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Breaking bad news

Breaking bad news requires very delicate communication skills: you must show compassion, sensitivity and tact, while also being clear and straightforward with your patient, avoiding the temptation to play down or obscure painful truths. The SPIKES protocol (Baile et al. 2000) is widely used and is a very helpful way to structure the consultation.


  • Ensure you are in a comfortable and confidential room where you will not be interrupted 


  • Outline events that have led up to the present situation
    • Ask them what they already know/expect
    • If possible, gently encourage the patient to say what the diagnosis is: 

‘Could you tell me what’s happened so far?’

‘Do you have any ideas as to what the problem might be?’

‘Is there anything you have been worried about?’


  • Check if the patient
    • Wants to know the result now
    • Would like a family member/friend to be present

‘I do have the result here today. Would you like me to explain it to you now, or would you prefer to have a family member/friend present?’


Giving the diagnosis

  • Build up to the result – give a warning shot
  • Chunk the diagnosis (stepped approach)
  • After every statement you make, pause and wait for the patient to respond (silence is the best thing at this point – there are a million thoughts going around in their head)
  • If the silence is very awkward, you can ask a question about what’s going through their mind or how they are feeling

‘As you know, we took a biopsy and, unfortunately, the results are not what we wanted.’ PAUSE AND WAIT

‘I’m very sorry to tell you it is a cancer.’


  • DO NOT launch into explanation – during the knowledge stage and afterwards, the patient must lead the consultation – only answer questions they ask (they will not remember anything else you say)
  • Chunk and check any requested explanations

Emotions and Empathy

  • Acknowledge and reflect back their emotions (including body language)
  • Don’t try to solve their problems or reassure them, just listen and summarise/bounce back their concerns and expand on them (it shows you are listening and conveys empathy)
  • If there is a lot of silence, you can ask cautiously about their feelings

‘I can see this news is a huge shock.’ PAUSE AND WAIT

‘I imagine this news must be making you  very anxious.’ PAUSE AND WAIT

‘How are you feeling about hearing this news?’

‘This must be extremely distressing for you. How are you feeling right now?’

‘There must be so much going through your head right now. Would it help to talk about it?’

Strategy and Summary

  • Agree on a plan
  • Summarise concerns

Communicating during the consultation

Breaking the news

  • Stepped approach (wait for a sign of approval from the patient before moving on from each step):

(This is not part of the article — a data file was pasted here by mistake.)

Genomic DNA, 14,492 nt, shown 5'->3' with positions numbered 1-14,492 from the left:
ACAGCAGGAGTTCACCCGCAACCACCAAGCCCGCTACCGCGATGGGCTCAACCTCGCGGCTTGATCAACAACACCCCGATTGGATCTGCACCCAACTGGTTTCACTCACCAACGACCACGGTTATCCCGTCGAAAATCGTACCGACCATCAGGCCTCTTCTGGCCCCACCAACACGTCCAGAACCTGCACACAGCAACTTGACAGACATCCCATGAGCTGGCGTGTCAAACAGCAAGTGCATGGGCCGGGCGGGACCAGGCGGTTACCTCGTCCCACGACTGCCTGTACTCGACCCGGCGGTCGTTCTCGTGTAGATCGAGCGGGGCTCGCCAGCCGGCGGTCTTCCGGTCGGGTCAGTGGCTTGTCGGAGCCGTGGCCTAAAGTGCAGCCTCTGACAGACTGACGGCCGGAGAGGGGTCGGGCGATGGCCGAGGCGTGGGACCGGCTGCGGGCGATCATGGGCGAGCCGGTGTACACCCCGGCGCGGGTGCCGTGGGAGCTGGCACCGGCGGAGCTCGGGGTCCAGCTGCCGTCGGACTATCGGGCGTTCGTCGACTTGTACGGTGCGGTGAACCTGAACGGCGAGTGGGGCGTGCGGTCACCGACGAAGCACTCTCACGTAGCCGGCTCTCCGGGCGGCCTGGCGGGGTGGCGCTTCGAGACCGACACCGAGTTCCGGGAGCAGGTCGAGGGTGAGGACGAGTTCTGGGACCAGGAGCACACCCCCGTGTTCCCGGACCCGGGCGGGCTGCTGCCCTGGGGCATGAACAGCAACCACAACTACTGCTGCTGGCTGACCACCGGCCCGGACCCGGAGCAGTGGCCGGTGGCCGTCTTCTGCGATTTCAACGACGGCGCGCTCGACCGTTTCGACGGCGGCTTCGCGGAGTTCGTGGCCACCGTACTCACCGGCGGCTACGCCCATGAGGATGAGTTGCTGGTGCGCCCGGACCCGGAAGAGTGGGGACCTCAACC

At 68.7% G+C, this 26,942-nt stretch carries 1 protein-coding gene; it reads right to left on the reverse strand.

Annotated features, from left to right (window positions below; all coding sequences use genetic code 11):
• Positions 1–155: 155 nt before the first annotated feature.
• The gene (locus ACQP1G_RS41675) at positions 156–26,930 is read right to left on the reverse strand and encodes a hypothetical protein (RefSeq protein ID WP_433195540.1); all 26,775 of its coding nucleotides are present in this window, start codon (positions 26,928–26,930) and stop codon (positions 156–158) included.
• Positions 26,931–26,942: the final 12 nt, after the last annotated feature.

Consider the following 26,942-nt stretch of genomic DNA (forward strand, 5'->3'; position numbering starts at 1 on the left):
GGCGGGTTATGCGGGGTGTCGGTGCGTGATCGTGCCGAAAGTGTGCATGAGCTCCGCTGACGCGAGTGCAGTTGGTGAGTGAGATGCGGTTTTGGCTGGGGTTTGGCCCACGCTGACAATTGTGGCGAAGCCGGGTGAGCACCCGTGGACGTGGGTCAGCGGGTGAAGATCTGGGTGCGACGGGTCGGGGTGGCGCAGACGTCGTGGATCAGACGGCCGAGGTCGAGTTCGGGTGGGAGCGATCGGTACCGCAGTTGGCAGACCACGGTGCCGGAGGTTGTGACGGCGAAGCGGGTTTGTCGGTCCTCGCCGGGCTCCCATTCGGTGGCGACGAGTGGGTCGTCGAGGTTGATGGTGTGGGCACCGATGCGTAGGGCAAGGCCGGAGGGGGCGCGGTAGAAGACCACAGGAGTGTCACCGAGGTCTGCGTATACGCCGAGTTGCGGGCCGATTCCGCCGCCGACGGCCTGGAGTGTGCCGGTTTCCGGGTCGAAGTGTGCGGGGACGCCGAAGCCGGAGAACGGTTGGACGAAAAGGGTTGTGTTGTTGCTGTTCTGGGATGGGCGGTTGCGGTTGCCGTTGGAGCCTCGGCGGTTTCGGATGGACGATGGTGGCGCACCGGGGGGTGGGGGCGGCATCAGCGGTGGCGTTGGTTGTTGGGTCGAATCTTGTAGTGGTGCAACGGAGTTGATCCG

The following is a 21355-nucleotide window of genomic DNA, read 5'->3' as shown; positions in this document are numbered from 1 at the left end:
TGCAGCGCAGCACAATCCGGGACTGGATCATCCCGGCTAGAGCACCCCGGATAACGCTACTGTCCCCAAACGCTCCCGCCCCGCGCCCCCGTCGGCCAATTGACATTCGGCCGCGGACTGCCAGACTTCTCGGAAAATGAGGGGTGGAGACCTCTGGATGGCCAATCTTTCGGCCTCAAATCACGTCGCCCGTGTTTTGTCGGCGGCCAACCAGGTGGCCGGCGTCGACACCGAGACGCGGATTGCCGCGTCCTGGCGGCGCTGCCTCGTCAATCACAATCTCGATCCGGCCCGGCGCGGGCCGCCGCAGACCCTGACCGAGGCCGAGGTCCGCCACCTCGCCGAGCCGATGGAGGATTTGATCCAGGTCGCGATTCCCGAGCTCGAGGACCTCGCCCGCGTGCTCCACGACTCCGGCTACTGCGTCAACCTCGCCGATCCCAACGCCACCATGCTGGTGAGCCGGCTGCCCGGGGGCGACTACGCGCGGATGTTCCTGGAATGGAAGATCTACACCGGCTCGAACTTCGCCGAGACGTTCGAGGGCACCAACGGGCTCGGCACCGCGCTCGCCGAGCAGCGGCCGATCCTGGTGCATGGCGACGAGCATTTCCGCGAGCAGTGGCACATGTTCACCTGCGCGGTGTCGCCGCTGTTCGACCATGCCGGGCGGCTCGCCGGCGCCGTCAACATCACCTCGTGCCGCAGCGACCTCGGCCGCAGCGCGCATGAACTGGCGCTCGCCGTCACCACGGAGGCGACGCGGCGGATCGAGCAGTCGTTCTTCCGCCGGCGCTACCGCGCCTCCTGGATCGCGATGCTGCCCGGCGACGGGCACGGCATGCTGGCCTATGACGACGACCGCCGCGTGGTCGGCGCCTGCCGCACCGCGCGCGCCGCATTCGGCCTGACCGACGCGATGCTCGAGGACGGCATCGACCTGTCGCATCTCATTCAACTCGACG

• ‘I’m afraid it’s not good news, Mrs Smith.’ PAUSE AND WAIT FOR PATIENT TO ASK
    • ‘Unfortunately the lump is a problem.’ PAUSE AND WAIT FOR PATIENT TO ASK
    • Yes, I’m so sorry to have to tell you, it is a cancer.’ PAUSE AND WAIT FOR PATIENT TO ASK

  • Next: Don’t say anything until the patient speaks. This can feel difficult and take a long time but it’s the best approach to take from this point onwards in the consultation. But if the silence really is too prolonged, you can try gently moving the discussion forwards to the patient’s feelings. (See above under Emotions and Empathy stage.)

Responding to cues/questions

  • Cues can be verbal or non-verbal. They may be subtle and the only manifestations of much stronger feelings – the ‘tip of the iceberg’
  • Dealing with a cue

    • Bounce it back (you must show you have recognised it)
    • Empathise
    • Explore the content of the cue, e.g. ‘Would it be OK if I asked more about that?’
    • In general, don’t try to solve problems – it may well be that you can’t. Concentrate on listening sympathetically and encouraging the patient to open up.

  • e.g. ‘I’m dying, what does it matter?’

    • ‘I think I can imagine why you might feel like that. But sometimes it can still be helpful to talk about everything that’s going through your head right now.’ PAUSE AND WAIT
    • ‘I’m so sorry – this news must be devastating for you. I can’t imagine how difficult this must be for you right now.’ PAUSE AND WAIT FOR PATIENT

Don’t start giving information until it is requested

  • Patients have such pressing concerns that they can find it difficult to listen to what you’re saying. You need to address their concerns out first.
  • Prompt if you need to, e.g. ‘You must have so much going through your mind right now. Would it help to talk about it?’
  • Summarise back and expand on all their concerns

The only way to get good at breaking bad news is to practise! Here are some stations for you…

  1. HGV driver with seizure
  2. Subfertility
  3. HIV result
  4. Cancer diagnosis
  5. Find more stations here

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